Inboard vs. Outboard: Which Is Better for Salt Water?

Over the last few years, the boating community has gone back and forth between inboard and outboard engines. Inboard motorboat engines are installed inside the boat, while outboards are outside the boat on its backside. Although it’s easy to tell them apart, you might be wondering which engine is better for saltwater. 

Outboard engines are better for saltwater. While outboard engines are as prone to saltwater corrosion as inboards, boaters opt for them because it’s easy to trim them up out of the water to prevent saltwater from creating salt build-up. They are also easier to clean and maintain than inboards.

Let’s discuss the difference between these boat engines and weigh their pros and cons against each other. I’ll also explain why an outboard engine is probably a better option to use for saltwater sailing and cruising.

Boats in saltwater: Is inboard or outboard engine better

What Are Inboards and Outboards? 

Inboards and outboards are two of the four motor engines available for recreational vessels. There is no good or bad type. However, people choose boats with different engine types based on varying factors since each one is best for specific circumstances.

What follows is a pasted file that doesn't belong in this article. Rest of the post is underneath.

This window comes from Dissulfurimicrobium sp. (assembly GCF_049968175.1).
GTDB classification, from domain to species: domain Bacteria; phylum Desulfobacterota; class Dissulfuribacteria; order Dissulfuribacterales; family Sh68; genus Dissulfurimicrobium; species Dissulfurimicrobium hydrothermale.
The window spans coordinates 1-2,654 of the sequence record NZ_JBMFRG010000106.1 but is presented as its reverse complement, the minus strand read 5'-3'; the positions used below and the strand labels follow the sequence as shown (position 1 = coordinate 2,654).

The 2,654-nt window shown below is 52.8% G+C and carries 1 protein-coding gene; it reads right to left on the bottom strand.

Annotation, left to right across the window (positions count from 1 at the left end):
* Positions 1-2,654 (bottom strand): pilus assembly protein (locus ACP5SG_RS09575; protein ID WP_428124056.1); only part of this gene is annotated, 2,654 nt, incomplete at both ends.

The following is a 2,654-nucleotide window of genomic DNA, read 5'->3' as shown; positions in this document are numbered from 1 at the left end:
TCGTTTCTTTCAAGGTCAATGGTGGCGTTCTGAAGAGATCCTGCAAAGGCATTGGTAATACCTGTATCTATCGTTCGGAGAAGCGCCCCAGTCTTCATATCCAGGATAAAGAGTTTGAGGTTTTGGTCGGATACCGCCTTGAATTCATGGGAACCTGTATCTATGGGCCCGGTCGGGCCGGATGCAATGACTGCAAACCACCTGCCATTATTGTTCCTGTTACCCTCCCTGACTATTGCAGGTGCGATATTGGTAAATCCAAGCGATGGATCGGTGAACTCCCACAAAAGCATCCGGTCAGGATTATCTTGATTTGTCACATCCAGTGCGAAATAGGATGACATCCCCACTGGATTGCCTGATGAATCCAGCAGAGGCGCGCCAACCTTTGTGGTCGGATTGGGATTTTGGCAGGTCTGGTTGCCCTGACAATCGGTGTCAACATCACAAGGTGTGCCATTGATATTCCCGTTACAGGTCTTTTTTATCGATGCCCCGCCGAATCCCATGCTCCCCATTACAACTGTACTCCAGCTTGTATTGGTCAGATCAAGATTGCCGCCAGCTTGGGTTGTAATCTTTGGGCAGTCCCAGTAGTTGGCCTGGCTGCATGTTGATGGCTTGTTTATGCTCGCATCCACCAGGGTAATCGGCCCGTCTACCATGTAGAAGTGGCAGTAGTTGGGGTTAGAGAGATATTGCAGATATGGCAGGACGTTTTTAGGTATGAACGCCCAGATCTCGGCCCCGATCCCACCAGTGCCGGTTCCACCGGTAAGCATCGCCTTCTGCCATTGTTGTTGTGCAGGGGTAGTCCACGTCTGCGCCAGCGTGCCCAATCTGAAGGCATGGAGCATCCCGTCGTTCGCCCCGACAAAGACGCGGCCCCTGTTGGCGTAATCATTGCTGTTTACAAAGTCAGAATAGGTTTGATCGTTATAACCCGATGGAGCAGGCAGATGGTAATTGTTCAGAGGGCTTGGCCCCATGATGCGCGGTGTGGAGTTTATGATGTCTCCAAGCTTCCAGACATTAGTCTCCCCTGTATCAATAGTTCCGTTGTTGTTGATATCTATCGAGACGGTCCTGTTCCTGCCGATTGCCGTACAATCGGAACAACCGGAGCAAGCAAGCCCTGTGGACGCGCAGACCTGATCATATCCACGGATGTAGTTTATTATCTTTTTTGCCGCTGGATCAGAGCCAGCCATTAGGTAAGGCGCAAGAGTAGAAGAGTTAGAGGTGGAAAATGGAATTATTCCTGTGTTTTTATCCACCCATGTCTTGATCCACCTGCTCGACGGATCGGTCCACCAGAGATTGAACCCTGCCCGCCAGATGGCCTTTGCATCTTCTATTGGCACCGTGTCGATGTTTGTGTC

The other two motorboat engines include the jet drive and the sterndrive. The sterndrive is also known as the inboard/outboard type. 

However, inboard and outboard motors are the most common and popular types, so you’ll probably want to choose between one of them.

What Are Inboard Motor Engine Boats?

An inboard boat is a motorboat with its engine situated inside the vessel hence the name with the prefix, ‘in.’ So, when you use one of these motorboats, you can expect the entire motor to be inside the boat.